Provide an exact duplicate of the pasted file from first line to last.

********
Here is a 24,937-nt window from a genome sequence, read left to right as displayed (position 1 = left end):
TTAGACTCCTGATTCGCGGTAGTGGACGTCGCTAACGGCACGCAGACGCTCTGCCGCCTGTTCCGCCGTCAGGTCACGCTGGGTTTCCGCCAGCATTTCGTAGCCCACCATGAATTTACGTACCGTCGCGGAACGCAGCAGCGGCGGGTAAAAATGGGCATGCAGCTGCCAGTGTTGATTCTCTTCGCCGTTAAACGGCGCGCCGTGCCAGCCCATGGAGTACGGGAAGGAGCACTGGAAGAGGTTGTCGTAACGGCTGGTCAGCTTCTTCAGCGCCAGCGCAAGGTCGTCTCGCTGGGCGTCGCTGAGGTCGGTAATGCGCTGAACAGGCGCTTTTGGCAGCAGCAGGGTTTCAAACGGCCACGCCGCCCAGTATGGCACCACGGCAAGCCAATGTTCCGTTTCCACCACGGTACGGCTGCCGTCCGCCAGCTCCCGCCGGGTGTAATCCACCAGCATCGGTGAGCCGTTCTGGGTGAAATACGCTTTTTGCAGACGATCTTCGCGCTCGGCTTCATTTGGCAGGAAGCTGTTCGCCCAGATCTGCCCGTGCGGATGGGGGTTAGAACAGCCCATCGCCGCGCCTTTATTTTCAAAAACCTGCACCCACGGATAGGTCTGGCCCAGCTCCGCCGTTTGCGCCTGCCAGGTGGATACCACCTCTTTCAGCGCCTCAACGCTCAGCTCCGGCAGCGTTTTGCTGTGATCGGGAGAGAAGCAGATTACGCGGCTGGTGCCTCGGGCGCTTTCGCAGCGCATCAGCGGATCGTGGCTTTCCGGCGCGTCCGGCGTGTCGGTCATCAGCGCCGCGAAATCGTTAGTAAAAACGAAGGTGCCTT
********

Here is a 24,937-nt window from a genome sequence, read left to right as displayed (position 1 = left end):
TTAGACTCCTGATTCGCGGTAGTGGACGTCGCTAACGGCACGCAGACGCTCTGCCGCCTGTTCCGCCGTCAGGTCACGCTGGGTTTCCGCCAGCATTTCGTAGCCCACCATGAATTTACGTACCGTCGCGGAACGCAGCAGCGGCGGGTAAAAATGGGCATGCAGCTGCCAGTGTTGATTCTCTTCGCCGTTAAACGGCGCGCCGTGCCAGCCCATGGAGTACGGGAAGGAGCACTGGAAGAGGTTGTCGTAACGGCTGGTCAGCTTCTTCAGCGCCAGCGCAAGGTCGTCTCGCTGGGCGTCGCTGAGGTCGGTAATGCGCTGAACAGGCGCTTTTGGCAGCAGCAGGGTTTCAAACGGCCACGCCGCCCAGTATGGCACCACGGCAAGCCAATGTTCCGTTTCCACCACGGTACGGCTGCCGTCCGCCAGCTCCCGCCGGGTGTAATCCACCAGCATCGGTGAGCCGTTCTGGGTGAAATACGCTTTTTGCAGACGATCTTCGCGCTCGGCTTCATTTGGCAGGAAGCTGTTCGCCCAGATCTGCCCGTGCGGATGGGGGTTAGAACAGCCCATCGCCGCGCCTTTATTTTCAAAAACCTGCACCCACGGATAGGTCTGGCCCAGCTCCGCCGTTTGCGCCTGCCAGGTGGATACCACCTCTTTCAGCGCCTCAACGCTCAGCTCCGGCAGCGTTTTGCTGTGATCGGGAGAGAAGCAGATTACGCGGCTGGTGCCTCGGGCGCTTTCGCAGCGCATCAGCGGATCGTGGCTTTCCGGCGCGTCCGGCGTGTCGGTCATCAGCGCCGCGAAATCGTTAGTAAAAACGAAGGTGCCTT